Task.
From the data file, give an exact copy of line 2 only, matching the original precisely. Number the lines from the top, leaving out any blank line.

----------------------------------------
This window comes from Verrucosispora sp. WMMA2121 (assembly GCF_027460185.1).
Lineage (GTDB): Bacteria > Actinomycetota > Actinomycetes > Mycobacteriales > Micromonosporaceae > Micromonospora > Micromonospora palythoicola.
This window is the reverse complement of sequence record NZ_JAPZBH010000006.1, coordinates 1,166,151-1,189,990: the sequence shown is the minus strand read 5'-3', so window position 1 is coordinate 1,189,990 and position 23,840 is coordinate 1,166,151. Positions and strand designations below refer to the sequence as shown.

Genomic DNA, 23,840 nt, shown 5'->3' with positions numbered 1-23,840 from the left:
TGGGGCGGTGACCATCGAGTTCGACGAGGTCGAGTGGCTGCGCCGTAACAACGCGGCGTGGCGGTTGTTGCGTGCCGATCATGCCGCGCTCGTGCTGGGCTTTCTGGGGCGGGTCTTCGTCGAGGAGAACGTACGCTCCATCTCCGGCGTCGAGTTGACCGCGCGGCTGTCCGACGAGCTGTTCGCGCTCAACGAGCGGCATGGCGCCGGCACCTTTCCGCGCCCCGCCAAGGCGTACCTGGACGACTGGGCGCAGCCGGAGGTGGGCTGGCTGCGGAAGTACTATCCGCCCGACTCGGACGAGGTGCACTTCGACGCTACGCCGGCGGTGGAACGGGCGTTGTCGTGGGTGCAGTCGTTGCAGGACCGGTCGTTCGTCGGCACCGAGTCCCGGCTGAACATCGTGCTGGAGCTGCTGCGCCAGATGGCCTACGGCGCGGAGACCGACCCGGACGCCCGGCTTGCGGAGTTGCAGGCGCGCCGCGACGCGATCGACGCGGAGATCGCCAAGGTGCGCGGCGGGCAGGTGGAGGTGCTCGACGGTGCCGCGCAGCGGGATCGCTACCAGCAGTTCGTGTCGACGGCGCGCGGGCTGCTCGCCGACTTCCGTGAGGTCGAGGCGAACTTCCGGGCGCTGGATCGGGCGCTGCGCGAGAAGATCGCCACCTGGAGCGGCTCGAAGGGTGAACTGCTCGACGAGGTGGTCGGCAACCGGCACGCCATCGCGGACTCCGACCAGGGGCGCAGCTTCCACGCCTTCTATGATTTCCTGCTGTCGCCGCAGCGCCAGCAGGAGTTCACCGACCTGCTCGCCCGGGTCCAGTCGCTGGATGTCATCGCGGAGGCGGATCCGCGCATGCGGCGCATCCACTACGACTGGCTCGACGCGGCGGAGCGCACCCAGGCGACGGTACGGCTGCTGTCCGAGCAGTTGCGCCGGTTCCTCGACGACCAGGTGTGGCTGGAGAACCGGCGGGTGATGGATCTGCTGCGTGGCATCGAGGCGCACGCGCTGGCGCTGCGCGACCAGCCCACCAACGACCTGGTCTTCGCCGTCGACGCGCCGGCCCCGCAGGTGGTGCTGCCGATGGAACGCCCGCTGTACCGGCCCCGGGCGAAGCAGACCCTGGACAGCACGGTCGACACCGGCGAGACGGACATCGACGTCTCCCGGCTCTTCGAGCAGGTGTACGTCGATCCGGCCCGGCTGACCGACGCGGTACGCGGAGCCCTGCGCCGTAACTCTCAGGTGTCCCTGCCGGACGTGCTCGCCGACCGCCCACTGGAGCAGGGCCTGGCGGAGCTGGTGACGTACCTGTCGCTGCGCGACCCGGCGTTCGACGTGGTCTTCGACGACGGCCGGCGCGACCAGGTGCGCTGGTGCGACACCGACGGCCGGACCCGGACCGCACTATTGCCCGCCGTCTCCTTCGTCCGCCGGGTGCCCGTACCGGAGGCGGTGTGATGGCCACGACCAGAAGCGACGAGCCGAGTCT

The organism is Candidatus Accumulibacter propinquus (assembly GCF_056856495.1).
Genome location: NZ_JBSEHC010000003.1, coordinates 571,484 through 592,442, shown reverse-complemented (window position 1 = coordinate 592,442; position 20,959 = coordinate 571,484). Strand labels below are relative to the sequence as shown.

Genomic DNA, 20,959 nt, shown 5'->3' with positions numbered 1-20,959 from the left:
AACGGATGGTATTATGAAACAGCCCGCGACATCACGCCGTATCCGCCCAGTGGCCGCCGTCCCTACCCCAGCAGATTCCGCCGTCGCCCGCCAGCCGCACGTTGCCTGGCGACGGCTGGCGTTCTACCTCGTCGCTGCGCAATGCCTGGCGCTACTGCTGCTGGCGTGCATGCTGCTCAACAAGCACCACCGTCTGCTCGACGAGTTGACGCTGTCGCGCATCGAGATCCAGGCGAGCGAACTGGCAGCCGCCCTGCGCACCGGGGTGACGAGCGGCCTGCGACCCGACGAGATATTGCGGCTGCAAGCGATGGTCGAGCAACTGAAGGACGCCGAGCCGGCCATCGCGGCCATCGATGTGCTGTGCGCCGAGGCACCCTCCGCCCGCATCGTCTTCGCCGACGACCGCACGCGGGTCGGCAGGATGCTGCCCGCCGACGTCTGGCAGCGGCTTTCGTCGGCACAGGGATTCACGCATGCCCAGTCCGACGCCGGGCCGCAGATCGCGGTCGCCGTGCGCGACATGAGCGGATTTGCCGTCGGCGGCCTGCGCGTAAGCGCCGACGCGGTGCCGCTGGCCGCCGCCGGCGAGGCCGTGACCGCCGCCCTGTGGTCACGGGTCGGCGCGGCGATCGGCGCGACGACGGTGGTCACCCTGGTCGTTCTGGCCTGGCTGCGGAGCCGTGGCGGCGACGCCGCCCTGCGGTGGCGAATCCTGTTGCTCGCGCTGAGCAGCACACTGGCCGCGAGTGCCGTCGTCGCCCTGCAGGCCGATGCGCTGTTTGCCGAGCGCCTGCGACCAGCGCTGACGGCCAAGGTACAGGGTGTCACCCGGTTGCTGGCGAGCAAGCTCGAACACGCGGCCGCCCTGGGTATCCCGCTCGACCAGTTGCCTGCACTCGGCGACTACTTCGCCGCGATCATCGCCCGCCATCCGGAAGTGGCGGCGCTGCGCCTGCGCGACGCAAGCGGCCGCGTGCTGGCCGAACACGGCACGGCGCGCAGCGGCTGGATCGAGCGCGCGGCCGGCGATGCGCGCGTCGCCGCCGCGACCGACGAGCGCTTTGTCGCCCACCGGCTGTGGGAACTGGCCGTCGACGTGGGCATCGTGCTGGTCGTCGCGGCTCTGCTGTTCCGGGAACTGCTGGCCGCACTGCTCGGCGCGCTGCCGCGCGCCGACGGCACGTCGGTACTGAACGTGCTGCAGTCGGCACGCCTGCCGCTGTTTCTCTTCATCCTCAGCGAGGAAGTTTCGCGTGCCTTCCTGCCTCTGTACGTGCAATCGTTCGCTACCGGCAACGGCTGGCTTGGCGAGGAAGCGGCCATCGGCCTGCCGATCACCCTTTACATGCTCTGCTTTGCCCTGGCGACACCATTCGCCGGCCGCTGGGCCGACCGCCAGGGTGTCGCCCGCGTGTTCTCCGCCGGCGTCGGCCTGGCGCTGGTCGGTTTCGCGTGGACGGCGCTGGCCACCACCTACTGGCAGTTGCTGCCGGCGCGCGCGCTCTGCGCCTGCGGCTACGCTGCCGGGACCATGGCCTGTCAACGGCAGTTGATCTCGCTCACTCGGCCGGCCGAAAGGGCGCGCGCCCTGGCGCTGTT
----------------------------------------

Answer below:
Lineage (GTDB): Bacteria > Actinomycetota > Actinomycetes > Mycobacteriales > Micromonosporaceae > Micromonospora > Micromonospora palythoicola.